Case in point to my above post..... the 35 in my avatar had two windshields installed by a previous owner.... he installed them in the frame everything was fine..... came out the next morning to find the windshield had cracked overnight. I found this out when I saw him at a show and told him I took the glass and frame to a guy who specialized in old car glass to have a damaged glass replaced .... drove over an hour to get there.
    Do your home work.... like mention above I think if the glass is too tight in the frame with things that expand and contract this might cause the glass to break in hot and cold weather.
     
    Last edited: Aug 10, 2014
  16. tfeverfred
    Joined: Nov 11, 2006
    Posts: 15,793

    tfeverfred
    Member

    No shops that custom cut glass in Pittsburgh? That windshield is just a flat piece and wouldn't take but a few minutes. Do some calling around. GOOGLE it.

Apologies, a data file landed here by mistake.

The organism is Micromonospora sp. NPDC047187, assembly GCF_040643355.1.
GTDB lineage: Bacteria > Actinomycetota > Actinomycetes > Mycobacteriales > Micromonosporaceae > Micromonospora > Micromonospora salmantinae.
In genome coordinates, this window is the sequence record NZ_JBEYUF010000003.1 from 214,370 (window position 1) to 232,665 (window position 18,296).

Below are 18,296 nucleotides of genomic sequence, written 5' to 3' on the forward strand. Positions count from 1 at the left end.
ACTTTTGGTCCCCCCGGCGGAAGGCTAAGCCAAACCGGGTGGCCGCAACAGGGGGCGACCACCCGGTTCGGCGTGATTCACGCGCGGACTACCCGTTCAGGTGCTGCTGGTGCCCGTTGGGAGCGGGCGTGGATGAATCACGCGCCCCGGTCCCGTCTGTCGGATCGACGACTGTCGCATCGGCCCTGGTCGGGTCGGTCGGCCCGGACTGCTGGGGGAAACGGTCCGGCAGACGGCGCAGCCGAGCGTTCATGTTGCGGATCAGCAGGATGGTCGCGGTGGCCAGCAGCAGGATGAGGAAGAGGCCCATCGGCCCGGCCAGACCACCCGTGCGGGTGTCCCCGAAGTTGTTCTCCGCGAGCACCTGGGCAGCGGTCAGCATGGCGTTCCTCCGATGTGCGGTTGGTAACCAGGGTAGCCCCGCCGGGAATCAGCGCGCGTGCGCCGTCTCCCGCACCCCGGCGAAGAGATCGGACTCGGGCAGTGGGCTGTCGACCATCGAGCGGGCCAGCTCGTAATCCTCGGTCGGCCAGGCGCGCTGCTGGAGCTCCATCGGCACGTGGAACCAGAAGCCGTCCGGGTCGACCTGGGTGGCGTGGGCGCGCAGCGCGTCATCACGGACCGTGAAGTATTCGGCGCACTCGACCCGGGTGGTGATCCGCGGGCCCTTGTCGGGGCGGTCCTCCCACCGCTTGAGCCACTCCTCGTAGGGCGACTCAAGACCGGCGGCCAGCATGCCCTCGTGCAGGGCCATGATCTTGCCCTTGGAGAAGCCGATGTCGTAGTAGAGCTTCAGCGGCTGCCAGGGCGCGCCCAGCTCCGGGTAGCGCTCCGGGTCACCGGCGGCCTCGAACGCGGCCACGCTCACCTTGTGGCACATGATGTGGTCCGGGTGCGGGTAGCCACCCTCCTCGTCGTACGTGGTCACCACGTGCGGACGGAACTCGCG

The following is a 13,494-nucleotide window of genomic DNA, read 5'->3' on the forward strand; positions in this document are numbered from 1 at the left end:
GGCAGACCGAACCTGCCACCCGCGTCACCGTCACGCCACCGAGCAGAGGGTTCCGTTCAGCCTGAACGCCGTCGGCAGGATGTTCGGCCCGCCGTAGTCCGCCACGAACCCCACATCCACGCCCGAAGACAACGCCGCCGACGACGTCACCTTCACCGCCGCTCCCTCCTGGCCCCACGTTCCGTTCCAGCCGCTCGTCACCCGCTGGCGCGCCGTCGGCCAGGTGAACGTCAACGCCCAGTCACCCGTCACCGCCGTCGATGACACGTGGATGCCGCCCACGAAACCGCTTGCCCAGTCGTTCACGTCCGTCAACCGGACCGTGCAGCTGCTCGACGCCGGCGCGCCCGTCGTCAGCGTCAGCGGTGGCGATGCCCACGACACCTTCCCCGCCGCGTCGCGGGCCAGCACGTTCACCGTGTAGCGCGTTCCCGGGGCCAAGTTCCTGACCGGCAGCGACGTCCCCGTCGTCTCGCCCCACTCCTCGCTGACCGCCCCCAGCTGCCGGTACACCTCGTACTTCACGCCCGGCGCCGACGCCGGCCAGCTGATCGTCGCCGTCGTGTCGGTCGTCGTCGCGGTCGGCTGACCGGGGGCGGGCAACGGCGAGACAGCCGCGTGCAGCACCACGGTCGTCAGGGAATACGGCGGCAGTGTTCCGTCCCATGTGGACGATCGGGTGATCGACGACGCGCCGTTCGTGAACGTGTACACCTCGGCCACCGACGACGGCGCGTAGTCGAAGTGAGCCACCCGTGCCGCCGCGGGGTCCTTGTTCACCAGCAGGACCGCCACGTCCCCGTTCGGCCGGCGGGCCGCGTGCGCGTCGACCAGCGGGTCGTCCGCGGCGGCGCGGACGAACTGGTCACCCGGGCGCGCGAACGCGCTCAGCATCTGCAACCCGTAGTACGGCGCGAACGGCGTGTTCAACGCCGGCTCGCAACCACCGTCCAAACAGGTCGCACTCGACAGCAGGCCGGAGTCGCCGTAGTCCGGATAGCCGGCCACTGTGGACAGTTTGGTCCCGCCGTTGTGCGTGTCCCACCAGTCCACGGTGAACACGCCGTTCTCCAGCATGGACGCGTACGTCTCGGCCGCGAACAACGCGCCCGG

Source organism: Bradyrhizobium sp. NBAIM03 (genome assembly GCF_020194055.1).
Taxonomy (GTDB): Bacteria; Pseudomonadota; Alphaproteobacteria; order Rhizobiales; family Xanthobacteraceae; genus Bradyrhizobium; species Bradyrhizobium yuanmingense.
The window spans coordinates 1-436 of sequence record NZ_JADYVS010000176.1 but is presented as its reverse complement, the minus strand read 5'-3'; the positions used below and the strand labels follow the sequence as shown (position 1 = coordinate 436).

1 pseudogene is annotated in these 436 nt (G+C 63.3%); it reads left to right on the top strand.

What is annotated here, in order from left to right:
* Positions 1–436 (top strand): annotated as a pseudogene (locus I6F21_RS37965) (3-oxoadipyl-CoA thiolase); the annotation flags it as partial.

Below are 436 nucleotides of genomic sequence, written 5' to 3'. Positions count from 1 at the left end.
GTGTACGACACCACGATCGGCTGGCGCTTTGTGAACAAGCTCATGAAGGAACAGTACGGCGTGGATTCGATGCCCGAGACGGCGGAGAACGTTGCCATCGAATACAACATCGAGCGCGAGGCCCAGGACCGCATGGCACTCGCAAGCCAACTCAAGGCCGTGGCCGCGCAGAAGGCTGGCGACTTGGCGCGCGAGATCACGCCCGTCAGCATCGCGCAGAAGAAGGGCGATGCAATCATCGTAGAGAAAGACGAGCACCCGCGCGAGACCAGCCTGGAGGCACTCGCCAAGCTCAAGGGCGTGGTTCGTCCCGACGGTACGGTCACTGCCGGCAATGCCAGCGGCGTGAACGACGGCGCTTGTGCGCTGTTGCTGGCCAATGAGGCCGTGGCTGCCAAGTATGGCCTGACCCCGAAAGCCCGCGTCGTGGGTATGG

Like this. Here's 30 to get you started.

    http://www.yellowpages.com/pittsburgh-pa/glass-cutting

    By the way, for over a century the Pittsburgh region has been the center of production and marketing for America's glass industry.
     
  17. ken1939
    Joined: Jul 5, 2008
    Posts: 1,558

    ken1939

    Guys I appreciate the help. I do know who is in my area and what they do not want to do, or can't. I went through this when I was trying to get glass made for my 31 Chevy Landau Phaeton. I took the door and quarter window frames with me, and they said they were going to put safety glass in them, which was fine. However, the thickness they were going to use would not fit in the frame. The guy stood there and looked at me like I was speaking another language. And they do cut flat glass. I just will not spend my money where its not worth it. There are methods to my madness.